Last week, the Marijuana Regulatory Agency issued emergency rules signed by Gov. Whitmer to guide the process of establishing a legal cannabis market for adults in Michigan.
The new regulations include several forward-thinking provisions, including the creation of licenses for on-site cannabis consumption areas and temporary events, so long as they are permitted by the local town or city government. The guidelines also address how the agency will work to promote participation in the cannabis industry by communities that have been disproportionately harmed by marijuana prohibition. You can read a summary of the emergency rules here. Head regulators have announced their intention to begin accepting applications for marijuana business licenses by November, and sales are expected to start early next year.
MPP was the driving force behind passage of Proposal 1 — the 2018 ballot initiative that legalized marijuana in Michigan. We are excited to see implementation moving forward, and we are proud of the progress that is being made. The voters agreed with us that prohibition must be dismantled, and now, we are watching that happen!
We are grateful to all of you who have steadfastly supported our marijuana reform efforts over the years. The hard work is paying off. Let's remain engaged and ensure that the implementation process in Michigan continues to follow the spirit and letter of the law.
The Oklahoma Medical Marijuana Authority (OMMA) will begin accepting medical cannabis applications from patients and prospective businesses on Saturday at 10:00 a.m.! This will make it one of the quickest states to implement a medical marijuana law.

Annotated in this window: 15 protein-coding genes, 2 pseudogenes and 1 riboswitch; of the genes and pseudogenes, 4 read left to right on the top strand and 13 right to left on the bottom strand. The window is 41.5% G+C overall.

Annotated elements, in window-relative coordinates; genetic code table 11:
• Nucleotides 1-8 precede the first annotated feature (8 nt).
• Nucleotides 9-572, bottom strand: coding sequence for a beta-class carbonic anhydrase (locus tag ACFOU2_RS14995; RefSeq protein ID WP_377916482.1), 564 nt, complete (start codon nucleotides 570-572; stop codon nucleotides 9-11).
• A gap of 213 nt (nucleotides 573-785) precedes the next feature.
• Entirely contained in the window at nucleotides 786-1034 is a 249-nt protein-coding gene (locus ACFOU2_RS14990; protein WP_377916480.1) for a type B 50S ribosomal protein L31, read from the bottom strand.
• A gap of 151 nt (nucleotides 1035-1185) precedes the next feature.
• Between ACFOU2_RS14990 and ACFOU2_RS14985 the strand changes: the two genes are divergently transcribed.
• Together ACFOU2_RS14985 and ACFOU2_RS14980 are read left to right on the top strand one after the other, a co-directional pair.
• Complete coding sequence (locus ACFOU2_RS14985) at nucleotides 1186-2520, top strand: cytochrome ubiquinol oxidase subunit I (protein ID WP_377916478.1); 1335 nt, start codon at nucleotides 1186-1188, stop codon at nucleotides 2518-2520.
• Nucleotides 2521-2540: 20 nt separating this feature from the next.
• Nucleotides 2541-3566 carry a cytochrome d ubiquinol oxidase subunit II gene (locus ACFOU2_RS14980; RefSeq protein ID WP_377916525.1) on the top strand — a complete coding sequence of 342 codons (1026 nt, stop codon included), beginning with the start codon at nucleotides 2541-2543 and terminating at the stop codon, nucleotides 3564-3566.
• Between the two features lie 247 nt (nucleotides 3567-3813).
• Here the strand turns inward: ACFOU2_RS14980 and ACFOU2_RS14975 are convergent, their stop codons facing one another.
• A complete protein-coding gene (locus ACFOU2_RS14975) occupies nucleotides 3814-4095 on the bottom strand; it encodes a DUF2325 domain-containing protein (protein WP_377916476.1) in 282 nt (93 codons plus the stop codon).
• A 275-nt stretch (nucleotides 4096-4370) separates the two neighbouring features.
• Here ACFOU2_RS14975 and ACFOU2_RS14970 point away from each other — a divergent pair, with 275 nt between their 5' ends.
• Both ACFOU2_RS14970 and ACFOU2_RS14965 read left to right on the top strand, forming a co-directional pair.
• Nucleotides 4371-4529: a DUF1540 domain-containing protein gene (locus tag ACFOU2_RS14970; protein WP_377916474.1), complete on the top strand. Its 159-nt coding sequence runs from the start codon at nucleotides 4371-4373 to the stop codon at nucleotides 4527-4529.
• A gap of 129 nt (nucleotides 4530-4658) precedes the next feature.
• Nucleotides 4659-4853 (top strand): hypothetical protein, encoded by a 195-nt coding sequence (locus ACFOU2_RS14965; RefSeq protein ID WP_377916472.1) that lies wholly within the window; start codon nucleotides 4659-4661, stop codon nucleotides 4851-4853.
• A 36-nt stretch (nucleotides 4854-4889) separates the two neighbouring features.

Application materials and FAQs are already available on the OMMA’s site, including for:
OMMA has also opened a call center, which is open Monday through Friday, 8.30 a.m. until 5:00 p.m. The number is 405-522-6662.
In other news, as you may have seen, the Board of Health and Gov. Mary Fallin signed off on revised final regulations. The revised regs fix the major problems — including by nixing a THC cap and the ban on sales of flower and edible marijuana.
Meanwhile, a legislative working group is continuing to meet on the issue, and the Food Safety Standards Board hasissued recommendations.
Unfortunately, some governmental bodies are moving to restrict patients’ rights: Oklahoma State and the University of Oklahoma are prohibiting medical cannabis on their campuses. And the Oklahoma State Bureau of Investigationupdated the state’s Self-Defense Act license application to warn individuals who use medical marijuana that they should answer “yes” when asked if they unlawfully use a controlled substance, which may prevent them from being licensed.
Please spread the word, so that Oklahoma patients can get the protections and safe access they deserve!
On Tuesday, for the first time in since the beginning of marijuana prohibition, applications are being accepted for business owners to open legal, recreational marijuana shops. The Marijuana Enforcement Division in Colorado opened its doors to those applying for a license to legally sell recreational marijuana. Eager business owners were accepted by appointment only, and, until July, only those who already operate a medical marijuana dispensary are eligible to apply.
Colorado is clearly taking advantage of the DOJ’s announcement that they will not interfere with state marijuana policy. But the Marijuana Enforcement Division isn’t making it easy to own a recreational marijuana shop. Applicants are required to provide the MED with financial records, store layouts, security plans, and a signed lease for the store, among other documents and necessary certificates.
Colorado is in the spotlight, along with Washington, as the country waits to see how well the states are able to regulate recreational marijuana. Larry Stevenson, who works for Denver’s Excise and Licenses Department, said, “Today is Day One. We want to get this right on Day One.” So far, it look’s like they’re off to a good start.